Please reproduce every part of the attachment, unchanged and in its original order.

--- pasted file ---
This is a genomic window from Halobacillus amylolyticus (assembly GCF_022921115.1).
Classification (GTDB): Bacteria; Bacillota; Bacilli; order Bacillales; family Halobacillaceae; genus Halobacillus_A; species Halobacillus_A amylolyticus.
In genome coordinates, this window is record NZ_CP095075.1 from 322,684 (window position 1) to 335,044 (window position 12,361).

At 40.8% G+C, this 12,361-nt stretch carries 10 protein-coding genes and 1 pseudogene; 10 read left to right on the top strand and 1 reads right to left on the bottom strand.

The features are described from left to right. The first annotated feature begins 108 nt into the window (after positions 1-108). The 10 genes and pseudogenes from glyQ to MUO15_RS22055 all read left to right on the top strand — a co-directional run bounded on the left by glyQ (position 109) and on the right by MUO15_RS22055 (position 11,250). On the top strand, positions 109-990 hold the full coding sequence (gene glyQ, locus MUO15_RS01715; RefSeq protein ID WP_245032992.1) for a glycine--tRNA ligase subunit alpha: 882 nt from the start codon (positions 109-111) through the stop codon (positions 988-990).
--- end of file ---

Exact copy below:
This is a genomic window from Halobacillus amylolyticus (assembly GCF_022921115.1).
Classification (GTDB): Bacteria; Bacillota; Bacilli; order Bacillales; family Halobacillaceae; genus Halobacillus_A; species Halobacillus_A amylolyticus.
In genome coordinates, this window is record NZ_CP095075.1 from 322,684 (window position 1) to 335,044 (window position 12,361).

At 40.8% G+C, this 12,361-nt stretch carries 10 protein-coding genes and 1 pseudogene; 10 read left to right on the top strand and 1 reads right to left on the bottom strand.

The features are described from left to right. The first annotated feature begins 108 nt into the window (after positions 1-108). The 10 genes and pseudogenes from glyQ to MUO15_RS22055 all read left to right on the top strand — a co-directional run bounded on the left by glyQ (position 109) and on the right by MUO15_RS22055 (position 11,250). On the top strand, positions 109-990 hold the full coding sequence (gene glyQ, locus MUO15_RS01715; RefSeq protein ID WP_245032992.1) for a glycine--tRNA ligase subunit alpha: 882 nt from the start codon (positions 109-111) through the stop codon (positions 988-990).